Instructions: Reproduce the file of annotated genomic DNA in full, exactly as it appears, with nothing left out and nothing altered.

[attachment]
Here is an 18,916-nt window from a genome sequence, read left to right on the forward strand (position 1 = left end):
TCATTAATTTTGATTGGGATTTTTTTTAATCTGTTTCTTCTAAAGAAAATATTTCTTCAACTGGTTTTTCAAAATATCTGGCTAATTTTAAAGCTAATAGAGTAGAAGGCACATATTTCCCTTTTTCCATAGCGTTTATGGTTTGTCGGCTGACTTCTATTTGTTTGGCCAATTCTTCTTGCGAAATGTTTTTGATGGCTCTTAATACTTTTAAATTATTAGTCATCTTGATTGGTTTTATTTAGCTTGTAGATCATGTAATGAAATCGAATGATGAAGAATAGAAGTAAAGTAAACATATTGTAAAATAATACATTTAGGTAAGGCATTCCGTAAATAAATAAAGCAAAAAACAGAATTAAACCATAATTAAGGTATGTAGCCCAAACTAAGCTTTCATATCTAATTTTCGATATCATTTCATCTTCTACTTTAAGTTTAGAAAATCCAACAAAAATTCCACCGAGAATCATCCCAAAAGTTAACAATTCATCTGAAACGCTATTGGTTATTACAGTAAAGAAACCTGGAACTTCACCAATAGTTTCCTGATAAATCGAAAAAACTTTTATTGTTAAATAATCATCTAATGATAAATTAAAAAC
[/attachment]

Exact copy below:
Here is an 18,916-nt window from a genome sequence, read left to right on the forward strand (position 1 = left end):
TCATTAATTTTGATTGGGATTTTTTTTAATCTGTTTCTTCTAAAGAAAATATTTCTTCAACTGGTTTTTCAAAATATCTGGCTAATTTTAAAGCTAATAGAGTAGAAGGCACATATTTCCCTTTTTCCATAGCGTTTATGGTTTGTCGGCTGACTTCTATTTGTTTGGCCAATTCTTCTTGCGAAATGTTTTTGATGGCTCTTAATACTTTTAAATTATTAGTCATCTTGATTGGTTTTATTTAGCTTGTAGATCATGTAATGAAATCGAATGATGAAGAATAGAAGTAAAGTAAACATATTGTAAAATAATACATTTAGGTAAGGCATTCCGTAAATAAATAAAGCAAAAAACAGAATTAAACCATAATTAAGGTATGTAGCCCAAACTAAGCTTTCATATCTAATTTTCGATATCATTTCATCTTCTACTTTAAGTTTAGAAAATCCAACAAAAATTCCACCGAGAATCATCCCAAAAGTTAACAATTCATCTGAAACGCTATTGGTTATTACAGTAAAGAAACCTGGAACTTCACCAATAGTTTCCTGATAAATCGAAAAAACTTTTATTGTTAAATAATCATCTAATGATAAATTAAAAAC